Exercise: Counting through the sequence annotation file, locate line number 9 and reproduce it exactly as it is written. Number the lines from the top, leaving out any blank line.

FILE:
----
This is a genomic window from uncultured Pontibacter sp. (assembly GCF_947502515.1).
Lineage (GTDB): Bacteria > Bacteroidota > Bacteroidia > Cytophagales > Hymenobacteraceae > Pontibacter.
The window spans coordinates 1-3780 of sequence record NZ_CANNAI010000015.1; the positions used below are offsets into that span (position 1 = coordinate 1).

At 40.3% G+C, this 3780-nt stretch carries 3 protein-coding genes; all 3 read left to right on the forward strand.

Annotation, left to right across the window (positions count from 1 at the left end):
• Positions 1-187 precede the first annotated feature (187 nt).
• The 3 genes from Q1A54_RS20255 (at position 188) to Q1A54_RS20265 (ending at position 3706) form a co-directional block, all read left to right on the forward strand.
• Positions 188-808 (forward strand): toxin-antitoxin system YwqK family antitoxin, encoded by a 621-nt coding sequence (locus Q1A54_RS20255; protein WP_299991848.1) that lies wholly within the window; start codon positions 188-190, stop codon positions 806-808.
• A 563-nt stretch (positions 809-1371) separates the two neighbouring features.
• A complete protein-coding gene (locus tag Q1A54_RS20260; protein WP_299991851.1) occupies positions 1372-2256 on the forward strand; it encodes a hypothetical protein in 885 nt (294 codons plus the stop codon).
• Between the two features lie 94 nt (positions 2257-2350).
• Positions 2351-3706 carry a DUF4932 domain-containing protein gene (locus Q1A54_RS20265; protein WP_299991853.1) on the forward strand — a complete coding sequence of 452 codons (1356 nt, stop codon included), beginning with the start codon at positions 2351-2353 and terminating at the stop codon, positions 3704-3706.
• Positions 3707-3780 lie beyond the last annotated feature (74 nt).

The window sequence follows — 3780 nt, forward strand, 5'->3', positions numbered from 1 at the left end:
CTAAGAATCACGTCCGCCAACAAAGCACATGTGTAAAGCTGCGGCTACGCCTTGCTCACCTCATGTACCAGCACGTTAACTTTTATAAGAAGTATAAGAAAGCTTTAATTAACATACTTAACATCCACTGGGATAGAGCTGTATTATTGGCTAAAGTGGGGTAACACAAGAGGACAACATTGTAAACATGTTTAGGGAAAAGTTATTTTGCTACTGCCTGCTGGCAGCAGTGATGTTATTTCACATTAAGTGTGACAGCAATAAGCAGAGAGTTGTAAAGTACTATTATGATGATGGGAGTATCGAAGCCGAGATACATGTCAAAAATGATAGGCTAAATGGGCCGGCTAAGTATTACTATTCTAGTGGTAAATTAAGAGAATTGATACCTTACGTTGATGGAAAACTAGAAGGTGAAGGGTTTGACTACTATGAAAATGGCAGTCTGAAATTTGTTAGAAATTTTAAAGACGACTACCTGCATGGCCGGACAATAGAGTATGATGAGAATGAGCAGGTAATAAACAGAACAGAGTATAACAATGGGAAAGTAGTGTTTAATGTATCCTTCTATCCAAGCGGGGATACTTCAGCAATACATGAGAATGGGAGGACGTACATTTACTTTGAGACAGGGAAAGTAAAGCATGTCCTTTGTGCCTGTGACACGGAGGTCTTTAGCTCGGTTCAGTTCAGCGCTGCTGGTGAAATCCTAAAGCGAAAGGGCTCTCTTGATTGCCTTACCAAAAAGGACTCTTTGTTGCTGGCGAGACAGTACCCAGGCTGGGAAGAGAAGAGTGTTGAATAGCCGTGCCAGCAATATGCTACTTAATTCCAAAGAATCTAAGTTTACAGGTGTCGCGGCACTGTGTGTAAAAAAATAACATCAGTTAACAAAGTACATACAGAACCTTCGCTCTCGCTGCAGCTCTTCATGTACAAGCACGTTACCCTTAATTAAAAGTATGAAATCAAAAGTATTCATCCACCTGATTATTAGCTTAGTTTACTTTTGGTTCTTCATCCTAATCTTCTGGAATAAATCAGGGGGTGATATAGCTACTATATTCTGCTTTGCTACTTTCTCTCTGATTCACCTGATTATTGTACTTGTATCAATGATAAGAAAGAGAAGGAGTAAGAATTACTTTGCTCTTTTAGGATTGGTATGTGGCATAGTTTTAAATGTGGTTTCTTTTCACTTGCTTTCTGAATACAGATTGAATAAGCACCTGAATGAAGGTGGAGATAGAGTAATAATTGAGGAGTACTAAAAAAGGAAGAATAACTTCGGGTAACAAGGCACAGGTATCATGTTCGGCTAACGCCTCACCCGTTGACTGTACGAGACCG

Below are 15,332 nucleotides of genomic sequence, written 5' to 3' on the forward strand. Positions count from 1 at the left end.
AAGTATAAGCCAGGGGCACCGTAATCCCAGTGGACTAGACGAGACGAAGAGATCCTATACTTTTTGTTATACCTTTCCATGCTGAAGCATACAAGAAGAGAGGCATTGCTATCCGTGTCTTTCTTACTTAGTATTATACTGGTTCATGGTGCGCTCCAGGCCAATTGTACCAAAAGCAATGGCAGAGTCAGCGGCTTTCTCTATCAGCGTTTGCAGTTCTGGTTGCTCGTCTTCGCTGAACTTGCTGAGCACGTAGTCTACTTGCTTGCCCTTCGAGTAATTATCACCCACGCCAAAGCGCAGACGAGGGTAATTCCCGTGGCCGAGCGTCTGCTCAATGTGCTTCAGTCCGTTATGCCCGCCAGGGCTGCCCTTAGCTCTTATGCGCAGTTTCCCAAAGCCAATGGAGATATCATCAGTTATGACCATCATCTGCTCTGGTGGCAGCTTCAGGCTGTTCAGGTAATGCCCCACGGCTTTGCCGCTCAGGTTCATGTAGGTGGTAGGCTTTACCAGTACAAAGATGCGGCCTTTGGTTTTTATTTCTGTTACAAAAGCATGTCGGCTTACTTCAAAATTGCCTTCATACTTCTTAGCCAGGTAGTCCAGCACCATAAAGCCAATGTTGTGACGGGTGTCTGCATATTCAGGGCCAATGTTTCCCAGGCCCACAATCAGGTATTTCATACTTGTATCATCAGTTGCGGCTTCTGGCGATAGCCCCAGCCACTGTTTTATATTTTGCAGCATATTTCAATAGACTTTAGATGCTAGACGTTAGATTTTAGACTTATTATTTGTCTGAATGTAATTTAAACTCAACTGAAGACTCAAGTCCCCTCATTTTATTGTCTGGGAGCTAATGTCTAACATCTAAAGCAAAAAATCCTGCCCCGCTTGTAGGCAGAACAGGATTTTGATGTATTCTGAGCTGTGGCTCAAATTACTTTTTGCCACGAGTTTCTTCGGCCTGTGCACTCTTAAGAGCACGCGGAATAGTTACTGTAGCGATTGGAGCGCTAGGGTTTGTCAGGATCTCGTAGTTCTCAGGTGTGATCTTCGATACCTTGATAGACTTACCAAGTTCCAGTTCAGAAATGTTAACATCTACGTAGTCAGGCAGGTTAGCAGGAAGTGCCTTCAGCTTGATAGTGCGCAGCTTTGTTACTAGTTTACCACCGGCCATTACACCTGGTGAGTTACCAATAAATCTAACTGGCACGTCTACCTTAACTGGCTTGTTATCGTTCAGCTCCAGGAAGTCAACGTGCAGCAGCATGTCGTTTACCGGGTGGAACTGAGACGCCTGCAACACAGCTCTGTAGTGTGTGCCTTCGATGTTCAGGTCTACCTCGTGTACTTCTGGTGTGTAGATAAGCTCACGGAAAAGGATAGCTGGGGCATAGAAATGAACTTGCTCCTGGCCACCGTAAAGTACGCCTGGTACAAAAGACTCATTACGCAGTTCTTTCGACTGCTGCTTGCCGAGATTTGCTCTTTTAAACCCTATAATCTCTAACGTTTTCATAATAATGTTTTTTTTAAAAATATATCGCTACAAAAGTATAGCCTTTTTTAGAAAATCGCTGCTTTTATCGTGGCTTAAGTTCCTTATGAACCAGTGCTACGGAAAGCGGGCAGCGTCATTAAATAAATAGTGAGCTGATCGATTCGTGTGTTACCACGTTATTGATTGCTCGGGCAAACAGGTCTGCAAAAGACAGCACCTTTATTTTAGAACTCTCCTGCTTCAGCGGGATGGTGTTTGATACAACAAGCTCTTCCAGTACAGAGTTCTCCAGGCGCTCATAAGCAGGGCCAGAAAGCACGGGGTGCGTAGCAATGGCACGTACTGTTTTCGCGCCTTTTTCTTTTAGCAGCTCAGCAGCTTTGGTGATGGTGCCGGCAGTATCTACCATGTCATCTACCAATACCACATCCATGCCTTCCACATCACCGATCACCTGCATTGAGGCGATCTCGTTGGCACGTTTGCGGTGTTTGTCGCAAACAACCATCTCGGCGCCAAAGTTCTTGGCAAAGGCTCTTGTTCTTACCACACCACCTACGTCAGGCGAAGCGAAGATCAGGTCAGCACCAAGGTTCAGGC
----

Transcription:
• A 563-nt stretch (positions 809-1371) separates the two neighbouring features.